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Google-owner Alphabet hit with additional EU competition charges

Google faces more UK legal woe

The EU Commission has issued two charges against Alphabet stating that “that Google has abused its dominant position by systematically favouring its comparison shopping service in its search result pages”, adding to the online advertising giant’s legal woes in Europe.

The EU has sent two issues of objection to Google, citing the governing body’s antitrust policies stating its preliminary view that the company has abused its dominant position by artificially restricting the possibility of third party websites to display search advertisements from Google's competitors.

In its charge, the commission is alleging that Google’s terms of contract mean it is unfairly imposing restrictions on the way third-party websites display search ads, compared to its rivals. More details of the legal charges are available here.

Additionally, the EU has issued a separate statement of objection as regards its shopping comparison results, citing “a broad range of additional evidence and data that reinforces the commission's preliminary conclusion that Google has abused its dominant position by systematically favouring its own comparison shopping service in its general search results”.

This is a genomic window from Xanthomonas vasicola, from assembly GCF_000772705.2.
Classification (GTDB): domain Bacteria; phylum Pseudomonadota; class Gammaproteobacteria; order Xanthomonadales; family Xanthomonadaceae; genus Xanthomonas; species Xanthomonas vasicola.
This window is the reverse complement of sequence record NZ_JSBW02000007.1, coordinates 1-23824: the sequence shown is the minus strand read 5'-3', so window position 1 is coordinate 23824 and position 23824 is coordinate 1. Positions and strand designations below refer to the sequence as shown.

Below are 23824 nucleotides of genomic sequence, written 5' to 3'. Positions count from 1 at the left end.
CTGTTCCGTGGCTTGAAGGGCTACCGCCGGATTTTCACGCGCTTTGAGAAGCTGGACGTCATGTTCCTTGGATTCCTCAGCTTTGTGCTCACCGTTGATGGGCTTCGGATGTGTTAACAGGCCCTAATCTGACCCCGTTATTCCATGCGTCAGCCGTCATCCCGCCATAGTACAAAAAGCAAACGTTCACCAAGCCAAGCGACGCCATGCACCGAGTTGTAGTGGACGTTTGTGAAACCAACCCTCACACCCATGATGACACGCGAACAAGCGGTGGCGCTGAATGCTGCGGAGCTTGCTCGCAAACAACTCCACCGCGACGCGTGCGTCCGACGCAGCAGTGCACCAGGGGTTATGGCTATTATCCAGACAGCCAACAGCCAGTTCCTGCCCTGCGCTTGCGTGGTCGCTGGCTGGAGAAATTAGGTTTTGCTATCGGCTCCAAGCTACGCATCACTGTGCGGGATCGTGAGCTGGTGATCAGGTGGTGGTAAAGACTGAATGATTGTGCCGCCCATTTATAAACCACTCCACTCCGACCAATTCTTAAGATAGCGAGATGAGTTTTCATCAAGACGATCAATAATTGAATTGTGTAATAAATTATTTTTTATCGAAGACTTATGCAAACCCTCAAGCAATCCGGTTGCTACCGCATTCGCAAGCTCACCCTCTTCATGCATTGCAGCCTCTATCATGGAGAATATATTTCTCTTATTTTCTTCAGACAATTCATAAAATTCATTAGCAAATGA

In a statement, Margrethe Vestager, EU competition commissioner, said: “Google has come up with many innovative products that have made a difference to our lives. But that doesn't give Google the right to deny other companies the chance to compete and innovate.”

The charge adds to Google’s legal strife in Europe, with the search giant facing a fine of up to €3bn, after the Commission pressed formal charges against the search giant earlier in the year.

Google-owner Alphabet now has 10 weeks to respond to the most recent Statement of Objections.

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